An Examination of Jesuit (Iconographic) Rings from the Fort St. Joseph Site in Niles, MI

Part of the Fort St. Joseph Archaeological project

Author(s): Elizabeth Ann Sylak

Year: 2010


First circulated by French traders and Jesuit missionaries on their visits to New France in the 17th and 18th centuries, copper-alloy finger rings bearing Jesuit and secular iconography are found wherever French traders or colonists ventured. Fort St. Joseph was a Jesuit mission and later both a trading post and a military garrison near the modern city of Niles, Michigan. The fort allowed the French to gain better control of southern Michigan and easier access to the Mississippi River and important trade routes. The Jesuit rings found at Fort St. Joseph constitute a unique and large assemblage that adds to a growing body of knowledge on Jesuit rings and allows for further speculation as to their exact function. Because the rings are religiously, economically, and politically charged objects they can be used to better understand the people and places that they were recovered from. In this study, I present a review of previous literature on Jesuit rings, specifically their manufacture, use, and distribution. In addition, I provide an analysis of the rings from Fort St. Joseph and attempt to compare Fort St. Joseph's assemblage to other sites where the rings have been found.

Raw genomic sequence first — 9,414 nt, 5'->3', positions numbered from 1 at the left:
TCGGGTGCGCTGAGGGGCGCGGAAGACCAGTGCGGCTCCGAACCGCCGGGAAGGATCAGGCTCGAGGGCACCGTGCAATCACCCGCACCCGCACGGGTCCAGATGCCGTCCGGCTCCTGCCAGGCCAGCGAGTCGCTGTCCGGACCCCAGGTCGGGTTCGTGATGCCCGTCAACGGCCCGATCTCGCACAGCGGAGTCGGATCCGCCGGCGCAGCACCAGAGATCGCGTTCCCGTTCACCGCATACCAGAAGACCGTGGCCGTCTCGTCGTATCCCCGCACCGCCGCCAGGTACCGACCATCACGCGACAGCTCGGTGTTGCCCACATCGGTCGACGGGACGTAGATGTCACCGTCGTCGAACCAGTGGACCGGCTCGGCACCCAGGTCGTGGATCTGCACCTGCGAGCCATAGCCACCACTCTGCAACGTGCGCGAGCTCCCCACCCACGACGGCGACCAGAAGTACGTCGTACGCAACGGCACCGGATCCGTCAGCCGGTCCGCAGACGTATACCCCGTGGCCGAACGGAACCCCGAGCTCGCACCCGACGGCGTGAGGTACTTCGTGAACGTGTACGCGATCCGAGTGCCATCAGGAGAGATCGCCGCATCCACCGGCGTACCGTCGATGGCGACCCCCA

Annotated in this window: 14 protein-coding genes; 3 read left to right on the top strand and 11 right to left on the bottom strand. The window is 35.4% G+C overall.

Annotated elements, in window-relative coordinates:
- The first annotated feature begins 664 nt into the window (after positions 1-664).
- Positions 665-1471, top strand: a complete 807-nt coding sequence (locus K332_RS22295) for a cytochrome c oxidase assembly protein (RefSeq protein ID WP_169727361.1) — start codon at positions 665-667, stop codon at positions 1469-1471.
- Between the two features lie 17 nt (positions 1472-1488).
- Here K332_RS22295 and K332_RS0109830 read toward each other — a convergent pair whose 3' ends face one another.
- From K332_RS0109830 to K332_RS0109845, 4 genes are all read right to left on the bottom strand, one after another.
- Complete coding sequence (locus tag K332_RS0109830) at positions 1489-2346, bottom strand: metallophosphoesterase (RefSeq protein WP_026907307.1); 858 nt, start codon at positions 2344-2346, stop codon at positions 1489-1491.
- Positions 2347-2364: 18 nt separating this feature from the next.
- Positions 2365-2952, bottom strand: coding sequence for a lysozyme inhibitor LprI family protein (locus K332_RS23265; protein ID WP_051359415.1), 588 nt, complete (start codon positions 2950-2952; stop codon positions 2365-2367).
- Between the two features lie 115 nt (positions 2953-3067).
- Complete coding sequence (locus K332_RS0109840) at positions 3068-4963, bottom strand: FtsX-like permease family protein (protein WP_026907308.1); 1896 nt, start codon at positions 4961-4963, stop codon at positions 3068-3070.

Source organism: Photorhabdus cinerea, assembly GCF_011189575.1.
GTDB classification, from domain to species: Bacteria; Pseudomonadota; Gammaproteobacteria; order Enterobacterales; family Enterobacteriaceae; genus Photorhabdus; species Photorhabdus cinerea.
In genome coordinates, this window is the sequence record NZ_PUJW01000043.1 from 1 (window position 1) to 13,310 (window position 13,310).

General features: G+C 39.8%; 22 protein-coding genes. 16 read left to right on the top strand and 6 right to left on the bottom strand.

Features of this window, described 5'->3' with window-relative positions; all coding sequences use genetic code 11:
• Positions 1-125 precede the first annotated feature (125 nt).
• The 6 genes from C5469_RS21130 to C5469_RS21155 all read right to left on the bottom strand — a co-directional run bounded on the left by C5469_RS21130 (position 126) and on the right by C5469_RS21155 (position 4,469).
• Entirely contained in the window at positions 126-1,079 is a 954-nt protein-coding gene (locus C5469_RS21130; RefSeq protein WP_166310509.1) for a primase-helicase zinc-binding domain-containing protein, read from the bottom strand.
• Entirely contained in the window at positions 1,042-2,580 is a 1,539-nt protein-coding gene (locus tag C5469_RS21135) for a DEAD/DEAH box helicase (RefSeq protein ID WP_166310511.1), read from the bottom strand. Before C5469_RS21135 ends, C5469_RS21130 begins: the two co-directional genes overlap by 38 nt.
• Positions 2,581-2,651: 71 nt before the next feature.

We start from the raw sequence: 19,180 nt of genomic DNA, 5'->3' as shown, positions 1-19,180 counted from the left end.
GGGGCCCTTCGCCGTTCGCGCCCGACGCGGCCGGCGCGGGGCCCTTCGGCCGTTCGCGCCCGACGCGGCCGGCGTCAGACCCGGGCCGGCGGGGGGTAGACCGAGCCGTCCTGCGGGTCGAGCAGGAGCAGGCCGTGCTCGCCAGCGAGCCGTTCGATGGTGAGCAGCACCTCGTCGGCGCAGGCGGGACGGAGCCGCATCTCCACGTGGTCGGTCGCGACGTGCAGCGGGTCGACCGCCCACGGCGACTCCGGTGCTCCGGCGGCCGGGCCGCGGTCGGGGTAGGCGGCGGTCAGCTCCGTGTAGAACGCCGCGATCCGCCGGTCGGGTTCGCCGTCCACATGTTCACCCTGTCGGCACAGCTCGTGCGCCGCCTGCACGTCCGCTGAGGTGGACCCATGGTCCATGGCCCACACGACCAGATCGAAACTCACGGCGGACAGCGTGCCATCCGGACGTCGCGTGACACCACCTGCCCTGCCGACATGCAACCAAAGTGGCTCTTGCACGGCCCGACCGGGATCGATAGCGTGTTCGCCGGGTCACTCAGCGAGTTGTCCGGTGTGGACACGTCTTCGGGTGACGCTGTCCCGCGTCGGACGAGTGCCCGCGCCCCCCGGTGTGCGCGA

Cite this Record

An Examination of Jesuit (Iconographic) Rings from the Fort St. Joseph Site in Niles, MI. Elizabeth Ann Sylak. 2010 ( tDAR id: 373403) ; doi:10.6067/XCV80C4TG1

This Resource is Part of the Following Collections

Temporal Coverage

Calendar Date: 1691 to 1781

Spatial Coverage

min long: -86.285; min lat: 41.794 ; max long: -86.238; max lat: 41.827 ;

Individual & Institutional Roles

Contact(s): Michael Nassaney

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